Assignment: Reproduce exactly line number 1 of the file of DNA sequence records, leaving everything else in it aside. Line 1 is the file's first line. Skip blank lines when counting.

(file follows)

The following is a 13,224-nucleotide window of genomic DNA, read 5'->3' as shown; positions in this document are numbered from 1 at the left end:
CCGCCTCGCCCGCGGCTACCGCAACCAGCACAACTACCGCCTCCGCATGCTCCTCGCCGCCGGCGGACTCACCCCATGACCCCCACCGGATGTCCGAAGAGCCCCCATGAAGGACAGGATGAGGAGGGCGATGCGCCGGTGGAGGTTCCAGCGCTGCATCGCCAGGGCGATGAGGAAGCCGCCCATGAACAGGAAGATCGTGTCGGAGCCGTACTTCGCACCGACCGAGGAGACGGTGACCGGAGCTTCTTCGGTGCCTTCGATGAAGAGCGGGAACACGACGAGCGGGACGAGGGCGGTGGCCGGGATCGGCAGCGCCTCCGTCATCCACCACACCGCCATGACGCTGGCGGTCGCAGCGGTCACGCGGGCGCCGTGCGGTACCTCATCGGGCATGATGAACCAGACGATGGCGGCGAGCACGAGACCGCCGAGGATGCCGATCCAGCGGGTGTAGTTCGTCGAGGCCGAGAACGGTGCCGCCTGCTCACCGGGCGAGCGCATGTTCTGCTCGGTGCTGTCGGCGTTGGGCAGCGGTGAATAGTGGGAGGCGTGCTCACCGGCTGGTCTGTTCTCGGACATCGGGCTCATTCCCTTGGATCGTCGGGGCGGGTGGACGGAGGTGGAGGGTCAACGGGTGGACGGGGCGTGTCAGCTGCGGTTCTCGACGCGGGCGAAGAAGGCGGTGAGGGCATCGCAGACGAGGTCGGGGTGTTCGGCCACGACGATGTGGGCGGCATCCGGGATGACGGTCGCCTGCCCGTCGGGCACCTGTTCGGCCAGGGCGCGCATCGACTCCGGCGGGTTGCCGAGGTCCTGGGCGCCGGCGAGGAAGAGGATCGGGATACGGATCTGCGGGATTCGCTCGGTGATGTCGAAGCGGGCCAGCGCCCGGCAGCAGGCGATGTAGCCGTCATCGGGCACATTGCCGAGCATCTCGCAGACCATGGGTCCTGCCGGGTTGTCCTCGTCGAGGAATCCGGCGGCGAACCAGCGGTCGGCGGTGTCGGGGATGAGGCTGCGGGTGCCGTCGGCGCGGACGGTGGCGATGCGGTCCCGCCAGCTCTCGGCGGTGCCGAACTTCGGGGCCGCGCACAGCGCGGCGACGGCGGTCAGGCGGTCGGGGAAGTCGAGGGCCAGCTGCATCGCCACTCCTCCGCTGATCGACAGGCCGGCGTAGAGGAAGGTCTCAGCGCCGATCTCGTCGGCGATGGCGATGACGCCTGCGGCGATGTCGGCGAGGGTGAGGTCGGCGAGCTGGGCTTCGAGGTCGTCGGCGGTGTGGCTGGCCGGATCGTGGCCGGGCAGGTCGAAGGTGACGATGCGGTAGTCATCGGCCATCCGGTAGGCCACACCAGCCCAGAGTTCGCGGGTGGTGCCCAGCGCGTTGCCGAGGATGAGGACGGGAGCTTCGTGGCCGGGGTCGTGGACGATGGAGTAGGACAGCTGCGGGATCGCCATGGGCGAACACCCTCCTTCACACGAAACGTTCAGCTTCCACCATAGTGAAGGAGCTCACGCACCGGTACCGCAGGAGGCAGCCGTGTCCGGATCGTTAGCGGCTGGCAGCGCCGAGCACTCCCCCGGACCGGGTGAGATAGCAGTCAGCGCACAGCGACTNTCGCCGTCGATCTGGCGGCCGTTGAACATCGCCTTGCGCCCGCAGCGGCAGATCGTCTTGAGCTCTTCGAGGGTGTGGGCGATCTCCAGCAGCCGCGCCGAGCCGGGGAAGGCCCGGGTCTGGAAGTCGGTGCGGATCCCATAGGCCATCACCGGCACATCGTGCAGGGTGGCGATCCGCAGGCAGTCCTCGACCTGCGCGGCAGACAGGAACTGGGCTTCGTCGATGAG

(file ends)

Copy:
The following is a 13,224-nucleotide window of genomic DNA, read 5'->3' as shown; positions in this document are numbered from 1 at the left end: